Since being transferred to a state-run Pennsylvania prison over the summer, Vermont inmates are having more difficulty than ever communicating with attorneys at the Vermont defender general’s office, according to Vermont Defender General Matthew Valerio.
Vermont Corrections officials are aware of the defender general's concerns, but limited in their ability to impose specific policies on Pennsylvania prison officials, according to Deputy Commissioner of Corrections Mike Touchette.
Valerio said Tuesday that Vermonters housed in Pennsylvania’s state-run prison system are being denied confidential phone calls with their attorneys at the defender general’s office and are being discouraged – and sometimes outright prevented – from meeting with those attorneys during visits to the Pennsylvania prison.
Valerio said Vermont inmates in Pennsylvania are harder to communicate with and visit than they were at any previous out-of-state prison. All out-of-state prisons that previously housed Vermont inmates were owned and operated by private corporations.
“It’s much more difficult,” Valerio said in an interview with VPR.
Valerio said Vermont inmates have been housed in Tennessee, Alabama, Massachusetts, Virginia, Oklahoma and Arizona in privately owned facilities operated by Corrections Corporation of America (CCA).
More recently, Vermont inmates were housed in a prison owned by GEO Group in Michigan. Those Vermont inmates were transferred over the summer to a state-operated prison in Camp Hill, Pennsylvania.
Valerio said his attorneys and investigators have never before had so much difficulty communicating with and accessing clients housed out of state.
“So far, this Pennsylvania placement has been far and away the most difficult to get access to the inmates to find out what’s going on down there and address whatever needs they might have, or even just to address their ongoing legal issues that they have in Vermont,” he said.
Valerio said the problems persist despite efforts to reach an agreement with Pennsylvania prison officials.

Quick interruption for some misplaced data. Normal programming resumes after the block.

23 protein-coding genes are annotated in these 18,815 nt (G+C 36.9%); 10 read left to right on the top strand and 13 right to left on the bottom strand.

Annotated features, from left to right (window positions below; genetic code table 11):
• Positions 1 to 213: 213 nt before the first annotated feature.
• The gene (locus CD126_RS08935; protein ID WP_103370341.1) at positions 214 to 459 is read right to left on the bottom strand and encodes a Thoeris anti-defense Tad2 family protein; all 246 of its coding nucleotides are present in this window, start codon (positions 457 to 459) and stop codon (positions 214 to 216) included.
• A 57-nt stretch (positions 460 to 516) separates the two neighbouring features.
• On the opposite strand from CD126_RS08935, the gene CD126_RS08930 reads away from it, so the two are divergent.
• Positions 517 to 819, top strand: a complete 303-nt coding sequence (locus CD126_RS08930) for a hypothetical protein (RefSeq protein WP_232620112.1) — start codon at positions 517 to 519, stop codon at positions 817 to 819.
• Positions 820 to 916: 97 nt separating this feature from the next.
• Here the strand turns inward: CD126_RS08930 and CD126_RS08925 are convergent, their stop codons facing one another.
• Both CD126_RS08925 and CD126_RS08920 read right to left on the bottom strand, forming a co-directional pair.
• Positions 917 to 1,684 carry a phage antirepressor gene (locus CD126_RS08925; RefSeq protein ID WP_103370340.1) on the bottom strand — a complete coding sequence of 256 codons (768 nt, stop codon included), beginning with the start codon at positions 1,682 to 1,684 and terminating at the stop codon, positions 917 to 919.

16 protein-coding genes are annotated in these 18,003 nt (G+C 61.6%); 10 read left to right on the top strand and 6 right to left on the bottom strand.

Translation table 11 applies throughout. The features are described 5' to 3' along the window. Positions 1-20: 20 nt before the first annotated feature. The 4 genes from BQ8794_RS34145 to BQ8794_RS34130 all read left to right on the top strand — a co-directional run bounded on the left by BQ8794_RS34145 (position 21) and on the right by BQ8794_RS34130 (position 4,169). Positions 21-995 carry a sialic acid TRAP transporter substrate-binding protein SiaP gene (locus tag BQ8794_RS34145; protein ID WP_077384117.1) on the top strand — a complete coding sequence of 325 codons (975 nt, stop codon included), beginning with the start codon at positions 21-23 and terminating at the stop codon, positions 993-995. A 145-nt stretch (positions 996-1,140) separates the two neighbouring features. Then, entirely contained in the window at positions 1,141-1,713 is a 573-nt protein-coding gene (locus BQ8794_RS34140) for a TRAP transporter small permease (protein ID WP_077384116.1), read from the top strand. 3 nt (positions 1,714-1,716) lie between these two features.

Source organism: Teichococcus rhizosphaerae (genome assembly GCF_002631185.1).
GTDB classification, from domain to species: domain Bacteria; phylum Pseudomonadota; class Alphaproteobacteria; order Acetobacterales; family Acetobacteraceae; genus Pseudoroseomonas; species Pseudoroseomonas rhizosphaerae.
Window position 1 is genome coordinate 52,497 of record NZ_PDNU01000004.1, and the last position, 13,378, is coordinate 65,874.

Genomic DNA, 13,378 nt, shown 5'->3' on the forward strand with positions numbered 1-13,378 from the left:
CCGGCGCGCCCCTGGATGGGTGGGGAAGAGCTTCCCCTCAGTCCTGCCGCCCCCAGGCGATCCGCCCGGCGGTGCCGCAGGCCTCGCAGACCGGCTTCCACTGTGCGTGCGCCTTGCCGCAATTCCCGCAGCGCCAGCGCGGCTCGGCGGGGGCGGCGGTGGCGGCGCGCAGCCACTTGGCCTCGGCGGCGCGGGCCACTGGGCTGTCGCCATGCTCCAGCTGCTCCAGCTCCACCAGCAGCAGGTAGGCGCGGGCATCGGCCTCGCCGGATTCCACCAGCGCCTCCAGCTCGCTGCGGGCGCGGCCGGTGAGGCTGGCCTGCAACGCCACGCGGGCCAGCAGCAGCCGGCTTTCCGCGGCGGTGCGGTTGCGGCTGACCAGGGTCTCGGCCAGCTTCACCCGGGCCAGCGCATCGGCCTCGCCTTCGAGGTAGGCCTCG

“I thought that we had reached an accommodation with the superintendent there during the summer when we sent our first delegation down there with the investigators, and then with investigators and attorneys, but they seem to have become more resistant to our efforts to talk to our own clients, and that is problematic,” Valerio said.
Valerio said his office has not ruled out legal action to get access to clients, but he said the legal relationship between Vermont and Pennsylvania is different than previous out-of-state corrections agreements. Vermont inmates are housed in Pennsylvania's state prison system under an "interstate compact."
“With Pennsylvania, because we are going through the interstate compact, it essentially places a Vermont inmate into the Pennsylvania commissioner’s custody, and the rules and policies and laws are all governed by Pennsylvania,” says Touchette.
That means that unlike Vermont's previous agreements with privately owned and operated prisons, Vermont's Department of Corrections doesn't get to set the rules for how Vermont inmates are treated.
Valerio said that is contributing to the problems his staff is having.
“This is not a private facility, this is a Pennsylvania [state] facility, and so the contract is subject to the interstate compact, and it basically allows the home state – wherever the inmates are held, not Vermont in this case – to make rules regarding access [to inmates] and what you have to do to get access to them,” Valerio said. “And Pennsylvania has a lot of hoops to try to jump through just to get to see and talk to inmates, which were not in place in Michigan with GEO [Group], were not in place with CCA in Kentucky and they’re not part of the culture here in Vermont.”
Valerio said his staff has even visited the Camp Hill prison, only to be denied access to some clients.